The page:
MS. PSAKI: Well, I think our concern here is not a reflection of our strong relationship with Israel. It's about these specific incidents and the fact that they can do more to hold themselves to a high standard, one that they have put up there.
QUESTION: One of the '' he said '' he also said that you '' that he would expect and that Israel should be able to expect more from its main ally. Do you '' you don't share that sentiment?
MS. PSAKI: Well, I think there's no country in the world I think that supports Israel's security more than the United States, and that is evidenced by the amount of funding we give to the Iron Dome, by a range of steps we take. That hasn't changed. I think we still '' the strength of a relationship is often shown by the ability to express concerns when you have them, and this is a case.
QUESTION: All right. And then just getting back to the provision '' the provision of U.S. military equipment to Israel. Because '' given this statement that you made yesterday, that as back drop, does the Administration have any concern that weapons that it has either sold or given or transferred some other how to Israel is being used in what you call a disgraceful shelling of a UN school or similar incidents?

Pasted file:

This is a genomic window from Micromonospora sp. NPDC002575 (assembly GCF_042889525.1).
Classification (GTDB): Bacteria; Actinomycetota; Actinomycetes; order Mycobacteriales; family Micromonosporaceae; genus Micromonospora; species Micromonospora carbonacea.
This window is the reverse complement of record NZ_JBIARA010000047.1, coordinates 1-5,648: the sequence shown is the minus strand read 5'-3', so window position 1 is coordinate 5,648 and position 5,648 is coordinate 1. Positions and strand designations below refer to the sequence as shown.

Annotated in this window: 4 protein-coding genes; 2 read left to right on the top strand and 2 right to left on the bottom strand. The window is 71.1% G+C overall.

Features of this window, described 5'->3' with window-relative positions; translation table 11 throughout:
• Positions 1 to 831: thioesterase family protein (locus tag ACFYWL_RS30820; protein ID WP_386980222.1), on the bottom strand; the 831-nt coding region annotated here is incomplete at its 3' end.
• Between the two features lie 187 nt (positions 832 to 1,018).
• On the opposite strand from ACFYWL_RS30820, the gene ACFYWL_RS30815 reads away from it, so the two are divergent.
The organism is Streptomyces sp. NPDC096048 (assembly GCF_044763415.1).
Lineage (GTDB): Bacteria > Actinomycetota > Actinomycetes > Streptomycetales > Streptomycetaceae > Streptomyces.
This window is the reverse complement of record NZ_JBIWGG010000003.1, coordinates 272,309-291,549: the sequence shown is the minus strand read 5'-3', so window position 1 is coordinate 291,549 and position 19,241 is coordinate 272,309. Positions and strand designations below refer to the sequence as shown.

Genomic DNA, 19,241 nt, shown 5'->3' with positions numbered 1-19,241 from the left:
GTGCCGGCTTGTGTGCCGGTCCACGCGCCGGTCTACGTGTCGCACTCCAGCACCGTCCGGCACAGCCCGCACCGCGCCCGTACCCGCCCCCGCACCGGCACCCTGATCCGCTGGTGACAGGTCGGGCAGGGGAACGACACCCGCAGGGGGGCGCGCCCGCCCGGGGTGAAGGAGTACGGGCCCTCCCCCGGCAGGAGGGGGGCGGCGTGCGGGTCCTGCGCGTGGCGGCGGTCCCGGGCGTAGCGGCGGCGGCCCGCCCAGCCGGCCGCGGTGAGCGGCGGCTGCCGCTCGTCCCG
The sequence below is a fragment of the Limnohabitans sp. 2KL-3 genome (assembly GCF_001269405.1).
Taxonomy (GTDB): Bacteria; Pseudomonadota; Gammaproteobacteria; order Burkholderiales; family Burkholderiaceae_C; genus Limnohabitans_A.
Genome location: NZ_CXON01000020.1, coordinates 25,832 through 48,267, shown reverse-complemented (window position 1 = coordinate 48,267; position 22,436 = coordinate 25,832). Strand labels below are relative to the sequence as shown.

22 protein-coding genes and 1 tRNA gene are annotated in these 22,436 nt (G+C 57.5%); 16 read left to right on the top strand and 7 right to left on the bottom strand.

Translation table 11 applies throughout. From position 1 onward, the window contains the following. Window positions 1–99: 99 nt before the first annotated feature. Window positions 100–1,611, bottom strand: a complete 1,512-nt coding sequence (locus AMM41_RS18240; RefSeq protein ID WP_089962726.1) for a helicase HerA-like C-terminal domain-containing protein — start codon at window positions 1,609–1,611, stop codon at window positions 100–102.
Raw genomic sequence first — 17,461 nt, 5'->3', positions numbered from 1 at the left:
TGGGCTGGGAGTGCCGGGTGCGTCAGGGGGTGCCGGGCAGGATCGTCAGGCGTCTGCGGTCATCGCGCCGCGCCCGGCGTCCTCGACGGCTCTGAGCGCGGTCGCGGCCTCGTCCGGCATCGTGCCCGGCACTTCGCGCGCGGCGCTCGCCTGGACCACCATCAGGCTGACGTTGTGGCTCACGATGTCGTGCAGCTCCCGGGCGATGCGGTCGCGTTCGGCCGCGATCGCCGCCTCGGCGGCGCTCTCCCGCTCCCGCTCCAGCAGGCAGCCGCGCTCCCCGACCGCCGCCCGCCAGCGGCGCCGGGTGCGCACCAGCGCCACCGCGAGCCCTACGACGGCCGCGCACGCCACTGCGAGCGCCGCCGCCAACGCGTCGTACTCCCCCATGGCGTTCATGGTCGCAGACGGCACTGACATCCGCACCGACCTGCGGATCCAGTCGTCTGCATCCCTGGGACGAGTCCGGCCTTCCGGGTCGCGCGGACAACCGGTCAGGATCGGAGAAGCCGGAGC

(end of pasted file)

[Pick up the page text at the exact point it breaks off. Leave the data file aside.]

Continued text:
MS. PSAKI: Well, Matt, I just don't have that level of information. I mean, certainly we expressed concern about the incidents here because we think there's more that can be done. But as you know, these requests are reviewed on a case-by-case basis, and don't expect that will change.
QUESTION: Right. But there are those who would say that the U.S. '' that you have condemned something here that the U.S. is actually complicit in because it is providing so '' the support that you just talked about in answer to my previous question '' providing that to Israel. You '' the Administration is not concerned that the stuff that's it's sending to the Israelis is being used in military operations that you condemn as appalling and disgraceful?
MS. PSAKI: Well, I think we made clear that having military targets in an area doesn't justify it. So I think the statement speaks to some of the concerns we had about materials that were used wherever they came from.
QUESTION: On this issue, Jen, your ally, Great Britain '' Mr. Cameron '' is doing a review of the arms that they are supplying to Israel to make '' just for that very purpose '' to see whether the ammunition or the arms were actually used on these schools attack. Are you '' will you be doing the same?
MS. PSAKI: Well, we --
QUESTION: Is that something that you are considering?
MS. PSAKI: -- already review all requests for military assistance on a case-by-case basis.
QUESTION: No. I'm not talking about the requests. He's reviewing the whole package whether '' to see whether their '' these arms have been actually used in this particular incident, as they were called by --
MS. PSAKI: There's no other review I have to read out for you.
QUESTION: Now when you mentioned high standard, the terrorists are shooting from hotels, they are shooting from schools, they are shooting from houses, which is a high standard to fight against terrorism. What kind of '' how can you explain that?
MS. PSAKI: The terrorists are shooting from '' I'm sorry.